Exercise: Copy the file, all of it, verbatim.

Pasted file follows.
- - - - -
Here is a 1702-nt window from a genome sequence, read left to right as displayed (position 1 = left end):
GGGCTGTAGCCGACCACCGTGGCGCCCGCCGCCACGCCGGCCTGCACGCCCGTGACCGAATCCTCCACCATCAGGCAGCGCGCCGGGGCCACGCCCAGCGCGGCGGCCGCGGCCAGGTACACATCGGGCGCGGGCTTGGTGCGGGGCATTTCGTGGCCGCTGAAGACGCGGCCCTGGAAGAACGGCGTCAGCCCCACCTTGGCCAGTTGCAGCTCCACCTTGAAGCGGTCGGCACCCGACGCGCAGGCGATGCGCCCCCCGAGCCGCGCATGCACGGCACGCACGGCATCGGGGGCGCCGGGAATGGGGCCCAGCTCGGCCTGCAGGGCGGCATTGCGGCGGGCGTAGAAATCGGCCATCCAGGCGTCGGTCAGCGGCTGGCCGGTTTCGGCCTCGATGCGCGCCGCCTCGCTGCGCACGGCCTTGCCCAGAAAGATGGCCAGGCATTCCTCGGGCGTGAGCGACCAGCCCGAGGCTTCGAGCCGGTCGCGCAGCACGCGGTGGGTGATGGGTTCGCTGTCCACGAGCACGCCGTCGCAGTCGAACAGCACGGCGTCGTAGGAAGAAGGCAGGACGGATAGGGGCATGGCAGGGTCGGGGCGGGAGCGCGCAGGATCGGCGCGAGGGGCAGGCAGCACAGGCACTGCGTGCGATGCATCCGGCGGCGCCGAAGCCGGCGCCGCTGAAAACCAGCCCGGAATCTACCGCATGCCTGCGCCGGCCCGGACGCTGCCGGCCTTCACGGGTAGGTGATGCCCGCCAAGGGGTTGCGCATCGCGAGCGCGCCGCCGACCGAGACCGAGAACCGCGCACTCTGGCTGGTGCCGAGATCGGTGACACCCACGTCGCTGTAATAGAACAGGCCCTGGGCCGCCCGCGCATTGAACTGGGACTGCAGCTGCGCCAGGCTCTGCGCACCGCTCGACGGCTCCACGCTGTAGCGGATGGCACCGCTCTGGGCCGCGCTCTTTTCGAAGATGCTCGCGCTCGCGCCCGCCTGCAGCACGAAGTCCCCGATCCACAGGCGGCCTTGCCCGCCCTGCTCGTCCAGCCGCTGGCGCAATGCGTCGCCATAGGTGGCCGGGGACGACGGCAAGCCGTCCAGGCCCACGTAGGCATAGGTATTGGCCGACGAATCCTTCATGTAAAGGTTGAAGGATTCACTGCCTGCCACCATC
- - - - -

Here is a 1702-nt window from a genome sequence, read left to right as displayed (position 1 = left end):
GGGCTGTAGCCGACCACCGTGGCGCCCGCCGCCACGCCGGCCTGCACGCCCGTGACCGAATCCTCCACCATCAGGCAGCGCGCCGGGGCCACGCCCAGCGCGGCGGCCGCGGCCAGGTACACATCGGGCGCGGGCTTGGTGCGGGGCATTTCGTGGCCGCTGAAGACGCGGCCCTGGAAGAACGGCGTCAGCCCCACCTTGGCCAGTTGCAGCTCCACCTTGAAGCGGTCGGCACCCGACGCGCAGGCGATGCGCCCCCCGAGCCGCGCATGCACGGCACGCACGGCATCGGGGGCGCCGGGAATGGGGCCCAGCTCGGCCTGCAGGGCGGCATTGCGGCGGGCGTAGAAATCGGCCATCCAGGCGTCGGTCAGCGGCTGGCCGGTTTCGGCCTCGATGCGCGCCGCCTCGCTGCGCACGGCCTTGCCCAGAAAGATGGCCAGGCATTCCTCGGGCGTGAGCGACCAGCCCGAGGCTTCGAGCCGGTCGCGCAGCACGCGGTGGGTGATGGGTTCGCTGTCCACGAGCACGCCGTCGCAGTCGAACAGCACGGCGTCGTAGGAAGAAGGCAGGACGGATAGGGGCATGGCAGGGTCGGGGCGGGAGCGCGCAGGATCGGCGCGAGGGGCAGGCAGCACAGGCACTGCGTGCGATGCATCCGGCGGCGCCGAAGCCGGCGCCGCTGAAAACCAGCCCGGAATCTACCGCATGCCTGCGCCGGCCCGGACGCTGCCGGCCTTCACGGGTAGGTGATGCCCGCCAAGGGGTTGCGCATCGCGAGCGCGCCGCCGACCGAGACCGAGAACCGCGCACTCTGGCTGGTGCCGAGATCGGTGACACCCACGTCGCTGTAATAGAACAGGCCCTGGGCCGCCCGCGCATTGAACTGGGACTGCAGCTGCGCCAGGCTCTGCGCACCGCTCGACGGCTCCACGCTGTAGCGGATGGCACCGCTCTGGGCCGCGCTCTTTTCGAAGATGCTCGCGCTCGCGCCCGCCTGCAGCACGAAGTCCCCGATCCACAGGCGGCCTTGCCCGCCCTGCTCGTCCAGCCGCTGGCGCAATGCGTCGCCATAGGTGGCCGGGGACGACGGCAAGCCGTCCAGGCCCACGTAGGCATAGGTATTGGCCGACGAATCCTTCATGTAAAGGTTGAAGGATTCACTGCCTGCCACCATC